Furthermore, the competitive environment is not easing. M&A activity brings mega firms across your town or street. Unhappy employees leave and take clients with them. Entrepreneurial professionals launch new firms with lower overhead and new ideas (and maybe some of your clients). All the while client loyalties are changing – perhaps your primary contacts are retiring, or purchasing departments are now requiring three “bids” after years of just handing you work.

In other words, it ain’t getting any easier to keep clients coming back again and again.

New business development is critical to firm growth. However, too often AEC firms focus all their efforts on landing new business, and not enough resources toward turning their existing clients into happy, raving fans.

Client Experience Strategy

If you want to maintain your market share, much less grow, it is imperative that you dedicate time and resources toward creating positive Client Experiences with each and every interaction. To do that, develop strategy around the many elements of Client Experience, some of which include:

  • Conducting client research (qualitative and quantitative)
  • Creating client journey and empathy maps
  • Building strategy around specialized focus areas
  • Developing ideal client profiles
  • Understanding your clients’ clients by gaining advanced industry knowledge
  • Gaining in-depth knowledge of every client
  • Implementing Account-Based Marketing (ABM)
  • Revisiting your project management practices
  • Developing client onboarding programs
  • Improving communications among team members and with your clients
  • Integrating your technologies with the technologies your clients prefer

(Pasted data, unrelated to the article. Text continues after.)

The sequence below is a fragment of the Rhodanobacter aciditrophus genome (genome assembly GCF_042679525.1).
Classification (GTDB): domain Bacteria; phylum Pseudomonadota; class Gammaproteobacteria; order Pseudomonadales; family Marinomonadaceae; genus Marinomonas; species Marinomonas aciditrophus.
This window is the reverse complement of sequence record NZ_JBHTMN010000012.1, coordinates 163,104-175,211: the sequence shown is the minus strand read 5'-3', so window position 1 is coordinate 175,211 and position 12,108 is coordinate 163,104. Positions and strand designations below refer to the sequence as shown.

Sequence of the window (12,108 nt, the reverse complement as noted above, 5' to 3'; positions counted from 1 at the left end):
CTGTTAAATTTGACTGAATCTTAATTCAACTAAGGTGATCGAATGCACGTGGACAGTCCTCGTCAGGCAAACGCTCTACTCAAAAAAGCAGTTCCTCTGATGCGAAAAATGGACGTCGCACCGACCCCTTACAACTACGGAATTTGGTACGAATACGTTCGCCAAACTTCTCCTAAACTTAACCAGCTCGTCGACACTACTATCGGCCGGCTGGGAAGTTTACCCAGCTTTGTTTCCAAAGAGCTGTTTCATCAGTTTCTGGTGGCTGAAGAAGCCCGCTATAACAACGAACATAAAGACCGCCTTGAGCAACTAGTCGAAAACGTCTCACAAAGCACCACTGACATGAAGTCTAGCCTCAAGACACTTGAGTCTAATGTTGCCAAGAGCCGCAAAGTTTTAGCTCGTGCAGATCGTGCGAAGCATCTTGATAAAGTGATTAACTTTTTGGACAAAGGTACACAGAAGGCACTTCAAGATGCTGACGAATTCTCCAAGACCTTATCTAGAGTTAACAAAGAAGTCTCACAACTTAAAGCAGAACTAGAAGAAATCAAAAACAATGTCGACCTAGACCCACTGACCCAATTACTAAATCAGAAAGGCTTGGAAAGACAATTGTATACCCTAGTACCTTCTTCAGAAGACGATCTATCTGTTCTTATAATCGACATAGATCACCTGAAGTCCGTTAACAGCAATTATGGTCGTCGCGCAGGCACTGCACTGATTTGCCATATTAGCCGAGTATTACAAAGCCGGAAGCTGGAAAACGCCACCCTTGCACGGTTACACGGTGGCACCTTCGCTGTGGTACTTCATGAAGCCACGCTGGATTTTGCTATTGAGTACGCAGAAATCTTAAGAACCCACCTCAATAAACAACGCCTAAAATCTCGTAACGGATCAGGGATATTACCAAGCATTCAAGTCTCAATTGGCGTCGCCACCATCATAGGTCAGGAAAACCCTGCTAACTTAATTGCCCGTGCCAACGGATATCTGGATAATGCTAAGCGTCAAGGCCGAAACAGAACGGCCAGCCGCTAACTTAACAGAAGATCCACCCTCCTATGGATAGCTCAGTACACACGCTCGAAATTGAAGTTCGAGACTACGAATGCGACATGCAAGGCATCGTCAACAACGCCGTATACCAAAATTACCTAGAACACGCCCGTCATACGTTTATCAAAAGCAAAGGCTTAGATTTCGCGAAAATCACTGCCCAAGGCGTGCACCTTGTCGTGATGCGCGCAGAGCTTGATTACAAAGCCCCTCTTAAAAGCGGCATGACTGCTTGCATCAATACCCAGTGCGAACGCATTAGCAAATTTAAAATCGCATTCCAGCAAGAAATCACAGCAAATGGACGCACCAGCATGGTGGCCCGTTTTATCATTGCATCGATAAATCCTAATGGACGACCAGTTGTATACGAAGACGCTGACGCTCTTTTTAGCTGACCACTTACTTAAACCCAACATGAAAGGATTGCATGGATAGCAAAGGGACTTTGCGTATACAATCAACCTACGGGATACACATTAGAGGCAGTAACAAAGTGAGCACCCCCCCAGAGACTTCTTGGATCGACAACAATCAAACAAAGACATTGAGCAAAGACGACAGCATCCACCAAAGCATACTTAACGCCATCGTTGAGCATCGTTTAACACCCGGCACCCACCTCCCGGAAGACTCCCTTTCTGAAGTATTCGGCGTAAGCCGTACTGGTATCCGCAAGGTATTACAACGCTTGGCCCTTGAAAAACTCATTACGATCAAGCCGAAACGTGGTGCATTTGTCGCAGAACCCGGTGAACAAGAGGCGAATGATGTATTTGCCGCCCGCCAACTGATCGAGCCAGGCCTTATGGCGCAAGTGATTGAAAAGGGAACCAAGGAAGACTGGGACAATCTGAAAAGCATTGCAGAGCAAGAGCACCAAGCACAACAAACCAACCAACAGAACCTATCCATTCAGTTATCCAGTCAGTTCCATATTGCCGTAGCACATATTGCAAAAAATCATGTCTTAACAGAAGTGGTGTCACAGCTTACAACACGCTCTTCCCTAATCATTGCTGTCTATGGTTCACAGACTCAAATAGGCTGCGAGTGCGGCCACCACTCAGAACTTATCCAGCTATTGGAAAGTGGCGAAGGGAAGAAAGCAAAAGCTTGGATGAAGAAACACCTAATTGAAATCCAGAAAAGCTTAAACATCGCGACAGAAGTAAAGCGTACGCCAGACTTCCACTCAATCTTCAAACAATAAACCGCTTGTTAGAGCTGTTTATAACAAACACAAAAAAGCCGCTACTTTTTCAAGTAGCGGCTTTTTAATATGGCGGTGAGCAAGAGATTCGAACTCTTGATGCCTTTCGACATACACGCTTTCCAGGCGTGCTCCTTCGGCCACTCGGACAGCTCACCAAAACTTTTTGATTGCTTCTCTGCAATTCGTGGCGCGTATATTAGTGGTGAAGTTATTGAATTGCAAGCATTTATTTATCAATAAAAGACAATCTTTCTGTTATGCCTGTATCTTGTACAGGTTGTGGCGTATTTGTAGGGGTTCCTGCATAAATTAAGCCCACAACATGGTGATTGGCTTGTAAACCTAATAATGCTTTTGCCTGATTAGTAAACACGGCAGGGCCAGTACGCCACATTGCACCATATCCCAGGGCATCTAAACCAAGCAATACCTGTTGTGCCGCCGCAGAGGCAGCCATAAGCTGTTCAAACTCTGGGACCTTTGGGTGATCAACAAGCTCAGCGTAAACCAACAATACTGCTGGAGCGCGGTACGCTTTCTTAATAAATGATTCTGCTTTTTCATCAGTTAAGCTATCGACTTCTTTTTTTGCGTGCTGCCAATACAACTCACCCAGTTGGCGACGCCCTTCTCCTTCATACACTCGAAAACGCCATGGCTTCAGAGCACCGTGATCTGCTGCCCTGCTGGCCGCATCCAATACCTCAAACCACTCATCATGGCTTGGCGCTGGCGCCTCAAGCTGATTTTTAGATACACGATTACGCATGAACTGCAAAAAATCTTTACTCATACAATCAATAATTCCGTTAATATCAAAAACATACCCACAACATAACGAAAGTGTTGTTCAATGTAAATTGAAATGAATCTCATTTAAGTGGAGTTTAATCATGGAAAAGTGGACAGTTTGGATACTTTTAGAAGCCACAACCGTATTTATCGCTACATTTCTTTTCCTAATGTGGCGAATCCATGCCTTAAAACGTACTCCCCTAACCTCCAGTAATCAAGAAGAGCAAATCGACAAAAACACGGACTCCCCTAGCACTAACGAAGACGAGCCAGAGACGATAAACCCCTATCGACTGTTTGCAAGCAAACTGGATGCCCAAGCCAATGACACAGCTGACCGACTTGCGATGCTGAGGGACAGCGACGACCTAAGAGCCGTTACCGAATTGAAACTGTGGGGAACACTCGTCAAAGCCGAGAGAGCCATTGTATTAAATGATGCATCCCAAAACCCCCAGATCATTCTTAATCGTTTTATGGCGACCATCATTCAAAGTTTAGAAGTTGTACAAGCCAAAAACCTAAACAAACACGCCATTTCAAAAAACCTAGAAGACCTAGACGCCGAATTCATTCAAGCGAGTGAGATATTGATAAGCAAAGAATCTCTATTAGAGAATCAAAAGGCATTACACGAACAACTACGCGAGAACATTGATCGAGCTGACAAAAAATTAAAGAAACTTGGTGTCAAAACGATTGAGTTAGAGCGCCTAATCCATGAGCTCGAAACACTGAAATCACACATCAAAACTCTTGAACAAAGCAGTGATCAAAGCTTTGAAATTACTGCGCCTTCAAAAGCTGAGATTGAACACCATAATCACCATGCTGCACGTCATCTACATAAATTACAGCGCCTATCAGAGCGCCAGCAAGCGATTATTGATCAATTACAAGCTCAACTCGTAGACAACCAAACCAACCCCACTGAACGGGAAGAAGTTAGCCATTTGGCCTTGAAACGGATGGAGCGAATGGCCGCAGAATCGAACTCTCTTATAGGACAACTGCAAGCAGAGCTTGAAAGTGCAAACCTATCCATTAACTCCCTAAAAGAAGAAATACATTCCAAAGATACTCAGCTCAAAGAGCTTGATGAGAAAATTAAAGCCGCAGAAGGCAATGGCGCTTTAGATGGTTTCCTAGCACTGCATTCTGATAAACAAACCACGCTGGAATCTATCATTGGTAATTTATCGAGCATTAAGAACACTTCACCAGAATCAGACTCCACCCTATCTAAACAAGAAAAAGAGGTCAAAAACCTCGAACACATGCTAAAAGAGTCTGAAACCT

• Increasing the engagement of your employees
  • Innovating and diversifying to respond to client and marketplace needs
  • Training staff how to be better communicators, creative thinkers, and emotionally-intelligent professionals
  • Aligning your marketing and brand with the “real you” — clients expect the marketing hype to be true: is it?

As you can see, Client Experience strategy goes far beyond marketing and really permeates everything your firm does. As you look over this list, can you truly say that you are regularly addressing and improving these items? Or do you merely pay them lip service or, even worse, totally ignore some of these areas?

The SMPS research previously referenced found that Client Experience will soon be the single most important sales and marketing strategy among AEC firms, more important than networking, thought leadership, branding, and personal selling. You can be sure that your competitors are looking at ways to improve their Client Experience strategies, which in turn will make them a more attractive option when they come for your clients. Make no mistake: they are coming. Will you be prepared?

How are you addressing Client Experience strategy at your firm? What other elements to you consider part of Client Experience? Drop me a note - I'd love to hear about it!